Thursday, May 7, 2009

The Gorgeous Weather is Here.

This week is a definite turning point for us - consistent warm, beautiful sunny weather. :-) I have the week off also because the boys are writing mid-terms so I have lots of cleaning projects going on around the home. Later today I am off to buy a garden hose. I found a pressure head and decided that I am going to wash the outside section of my apartment building, windows, doors, trim. In Korea, nothing is ever washed. When the structure was built is the last time it was cleaned, in other words. :-( I have often thought that if a person had a pressure washer here and showed people how nice things look clean that maybe they could get an awesome business going. Anyways, I don't have a pressure washer but I will have a hose and a bucket of soapy water, and even if nobody else on the street cares, I will be happy to have a clean door and window. :-) Besides, I planted bamboo and some flowers in window boxes so it will be so nice to see them against a clean background too. Korea has many good things about it, but unfortunately cleanliness is not one of the strengths. For any of you coming for the International Assembly this summer I highly recommend bringing a bottle of Purel to carry in your backpack. You will use it often. There isn't real soap in the bathrooms so you will need it there. Actually, there is soap in the bathrooms sometimes but you won't want to use it. In all the bathrooms they take a bar of soap and stab it onto a spike that comes out of the wall. Everyone is expected to rub their hands on it for cleaning. :-X (this is my pinch face). Brenda and I forgo this opportunity and just use Purel. :-/ All developing countries have their little oddities no doubt.

This weekend should be nice. My co-worker Gina is coming to the KH again on Sunday maybe - will have to wait and see. She is an avid hiker - but he poor girl fell on a steep mountain the other day and now her leg is in pretty bad shape with a cast type thing. And next Saturday I will be having some foreigners over for dinner. Last week's dinner went great and it was just SO nice to have a place for people to sit. :-)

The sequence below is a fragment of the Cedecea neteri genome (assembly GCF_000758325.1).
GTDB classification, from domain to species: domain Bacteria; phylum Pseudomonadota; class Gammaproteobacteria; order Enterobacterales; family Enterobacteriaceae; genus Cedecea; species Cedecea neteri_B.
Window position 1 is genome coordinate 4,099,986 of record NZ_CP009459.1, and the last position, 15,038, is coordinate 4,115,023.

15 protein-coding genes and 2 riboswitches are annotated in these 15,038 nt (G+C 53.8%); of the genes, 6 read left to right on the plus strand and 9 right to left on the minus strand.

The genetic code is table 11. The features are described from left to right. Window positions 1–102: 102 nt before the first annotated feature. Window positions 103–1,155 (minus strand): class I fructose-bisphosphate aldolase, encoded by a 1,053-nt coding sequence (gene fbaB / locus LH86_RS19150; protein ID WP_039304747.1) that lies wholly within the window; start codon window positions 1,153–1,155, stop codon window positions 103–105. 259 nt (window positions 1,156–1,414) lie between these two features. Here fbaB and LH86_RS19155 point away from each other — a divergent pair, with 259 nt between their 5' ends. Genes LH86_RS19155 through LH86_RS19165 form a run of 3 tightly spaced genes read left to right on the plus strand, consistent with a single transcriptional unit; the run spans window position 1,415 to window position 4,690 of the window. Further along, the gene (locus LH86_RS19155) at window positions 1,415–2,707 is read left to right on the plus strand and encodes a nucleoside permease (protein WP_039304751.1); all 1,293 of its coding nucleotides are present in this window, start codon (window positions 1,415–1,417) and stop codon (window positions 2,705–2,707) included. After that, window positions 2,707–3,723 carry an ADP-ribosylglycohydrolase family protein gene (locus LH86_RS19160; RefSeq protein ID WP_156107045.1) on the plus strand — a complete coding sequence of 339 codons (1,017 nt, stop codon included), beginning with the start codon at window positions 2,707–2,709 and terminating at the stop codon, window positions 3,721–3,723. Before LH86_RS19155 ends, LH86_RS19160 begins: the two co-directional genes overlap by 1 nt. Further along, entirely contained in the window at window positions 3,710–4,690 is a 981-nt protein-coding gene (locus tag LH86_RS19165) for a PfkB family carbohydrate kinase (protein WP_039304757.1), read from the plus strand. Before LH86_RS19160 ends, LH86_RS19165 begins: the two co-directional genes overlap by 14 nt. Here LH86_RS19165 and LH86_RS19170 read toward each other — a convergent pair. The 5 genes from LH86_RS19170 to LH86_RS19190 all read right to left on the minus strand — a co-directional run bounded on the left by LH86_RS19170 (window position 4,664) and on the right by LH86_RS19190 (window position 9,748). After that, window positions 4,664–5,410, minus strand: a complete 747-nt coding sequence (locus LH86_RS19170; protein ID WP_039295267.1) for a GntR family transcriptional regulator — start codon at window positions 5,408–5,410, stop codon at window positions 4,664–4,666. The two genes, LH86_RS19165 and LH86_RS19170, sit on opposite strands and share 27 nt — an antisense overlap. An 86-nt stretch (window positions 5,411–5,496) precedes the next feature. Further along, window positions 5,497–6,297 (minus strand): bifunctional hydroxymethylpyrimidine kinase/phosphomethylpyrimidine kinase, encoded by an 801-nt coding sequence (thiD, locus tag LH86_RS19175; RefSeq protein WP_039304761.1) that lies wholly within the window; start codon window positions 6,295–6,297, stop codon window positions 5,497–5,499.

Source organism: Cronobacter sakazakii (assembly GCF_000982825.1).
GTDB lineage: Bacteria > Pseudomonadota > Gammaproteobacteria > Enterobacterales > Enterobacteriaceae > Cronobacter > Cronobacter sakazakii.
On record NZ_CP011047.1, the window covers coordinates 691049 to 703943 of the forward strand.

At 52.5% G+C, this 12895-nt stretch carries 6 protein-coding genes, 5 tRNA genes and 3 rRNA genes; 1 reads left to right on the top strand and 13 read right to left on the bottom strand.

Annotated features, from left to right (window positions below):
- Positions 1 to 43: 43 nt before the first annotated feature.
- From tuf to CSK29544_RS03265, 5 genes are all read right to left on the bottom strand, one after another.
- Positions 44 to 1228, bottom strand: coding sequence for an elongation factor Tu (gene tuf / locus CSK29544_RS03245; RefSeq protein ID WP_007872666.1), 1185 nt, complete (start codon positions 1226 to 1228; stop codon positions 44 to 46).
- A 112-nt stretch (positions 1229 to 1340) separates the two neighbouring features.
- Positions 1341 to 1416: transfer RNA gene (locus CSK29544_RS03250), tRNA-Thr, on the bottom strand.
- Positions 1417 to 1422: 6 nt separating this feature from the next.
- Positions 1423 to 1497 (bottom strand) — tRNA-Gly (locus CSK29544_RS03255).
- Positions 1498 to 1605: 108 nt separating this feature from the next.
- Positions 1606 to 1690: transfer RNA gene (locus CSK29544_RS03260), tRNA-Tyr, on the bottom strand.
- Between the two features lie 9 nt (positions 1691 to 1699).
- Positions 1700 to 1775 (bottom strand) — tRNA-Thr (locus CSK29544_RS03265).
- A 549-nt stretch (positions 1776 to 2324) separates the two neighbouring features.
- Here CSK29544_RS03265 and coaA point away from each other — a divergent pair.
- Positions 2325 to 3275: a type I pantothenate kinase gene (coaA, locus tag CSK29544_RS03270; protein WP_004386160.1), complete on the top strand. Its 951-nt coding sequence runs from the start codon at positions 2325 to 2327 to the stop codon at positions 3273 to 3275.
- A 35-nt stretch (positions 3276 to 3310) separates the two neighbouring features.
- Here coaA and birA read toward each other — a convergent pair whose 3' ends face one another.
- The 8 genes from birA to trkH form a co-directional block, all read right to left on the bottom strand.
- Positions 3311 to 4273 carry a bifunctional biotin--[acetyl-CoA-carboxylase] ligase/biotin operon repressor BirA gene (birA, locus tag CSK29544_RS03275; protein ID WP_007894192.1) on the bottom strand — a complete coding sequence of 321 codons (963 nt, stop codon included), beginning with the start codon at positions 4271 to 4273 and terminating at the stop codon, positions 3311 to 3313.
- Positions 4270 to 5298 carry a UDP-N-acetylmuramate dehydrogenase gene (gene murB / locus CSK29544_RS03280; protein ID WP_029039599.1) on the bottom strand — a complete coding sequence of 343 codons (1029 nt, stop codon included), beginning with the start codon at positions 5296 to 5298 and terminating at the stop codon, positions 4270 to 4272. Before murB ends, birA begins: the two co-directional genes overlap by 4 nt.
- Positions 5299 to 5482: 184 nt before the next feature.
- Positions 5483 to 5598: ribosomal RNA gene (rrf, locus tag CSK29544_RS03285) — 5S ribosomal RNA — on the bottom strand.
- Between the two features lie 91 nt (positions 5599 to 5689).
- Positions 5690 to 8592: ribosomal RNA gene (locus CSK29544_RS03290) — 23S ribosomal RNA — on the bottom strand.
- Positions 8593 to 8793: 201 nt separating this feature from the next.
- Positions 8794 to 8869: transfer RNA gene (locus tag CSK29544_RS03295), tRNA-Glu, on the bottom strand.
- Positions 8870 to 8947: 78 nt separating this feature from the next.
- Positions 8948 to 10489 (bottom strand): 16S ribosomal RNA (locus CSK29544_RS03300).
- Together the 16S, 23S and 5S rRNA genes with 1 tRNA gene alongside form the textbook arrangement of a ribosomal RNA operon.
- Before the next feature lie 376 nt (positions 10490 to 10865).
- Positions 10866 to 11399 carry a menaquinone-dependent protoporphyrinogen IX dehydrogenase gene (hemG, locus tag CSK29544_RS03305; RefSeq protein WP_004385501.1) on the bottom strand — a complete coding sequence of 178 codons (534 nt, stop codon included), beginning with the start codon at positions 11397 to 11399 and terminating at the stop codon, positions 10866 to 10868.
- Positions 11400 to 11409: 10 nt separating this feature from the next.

School is also going well. I am a little concerned about one boy. He obviously is suffering from depression of some sort. It is a little complicated here about dealing with those issues because it is not viewed as a real health issue. However, one would think the government would get up to speed on it because the country has the highest suicide rate in the world - something like 40 people per day. The president just gave a speech on it last week, telling people to think twice before doing it. :-/ Anyways, about the boy in my class. When I first noticed his condition worsening I approached the Korean co-teacher and said, "I am concerned about the boy with the depression problem." Since it is not something Koreans like to talk about, her response was, "Teacher Darci, which boy do you mean?" Me: "the one who is basically staring at the wall, with flakes of skin falling over his suit". :-/ Her: "oh, oh...yes him. I will ask about him to his homeroom teacher." Most of you know I talk very straight, so later she comes and tells me that he is non-responsive to the teachers and other students, and I ask her what the course of action is going to be. "Well, we thought we should watch him". So in a country with the highest suicide rate in the world, and a desire not to confront it, that means they are either going to watch him weave his own rope to hang himself in the park, or watch him as he opens the fourth floor window and jumps to the ground. :-/ I later asked a parents class that I teach what they would do in such a situation. I told them how in the West we would immediately have the teenager at the doctor's office for a checkup and medication, or psychological help. They all grimaced. They said they would never take their child to the doctor if they thought he was depressed, but rather they demonstrated how they would hit his shoulder and tell him to "cheer up!" I love teaching my kids, but I really feel for them if they, or anyone here, hits a rough patch emotionally, because it is very frowned upon to get help. One brother in the congregation told me that his mother suffered terribly for 11 years before going to the doctor because of what other's would think. Anyways, next week I will follow up with this boy's homeroom teacher and see what progress he is making. If nothing else, Gina and I can talk to him. We'll see.

Well, I should run. I am off to the acupuncturist. Then I am taking my chair to the park to keep reading my book, A THOUSAND SPLENDID SUNS. It is based in Afghanistan - awesome so far! Then Brenda and I have plans for doing a nature walk around the Fortress Wall this weekend. Okay, everyone take care, and remember to make some fun in your live's this weekend, :-)

lots of love,
d :-)


  1. wow, interesting stuff, i just love your writing darcy, keep it coming, your very entertaining, dont mind my spelling,i dont,lol,cheryl keller, we miss you

  2. You actually have a living room now! It's very nice! I think your apt. was quite a bit smaller before. Enjoy your week off and I hope you might be able to help your student.

  3. Thanks! Actually my previous apt fit entirely into one room, so now my apt size is more than doubled at 350sq ft. It feels soooo spacious now! Anyways, more than anything I am LOVING having a place for people to sit when they come over. This is pretty much the average size of a Korean apt though - some have more rooms. However, even if it is a family and there are three bedrooms, it three bedrooms within 600 sq ft. I have a feeling Japan is similar.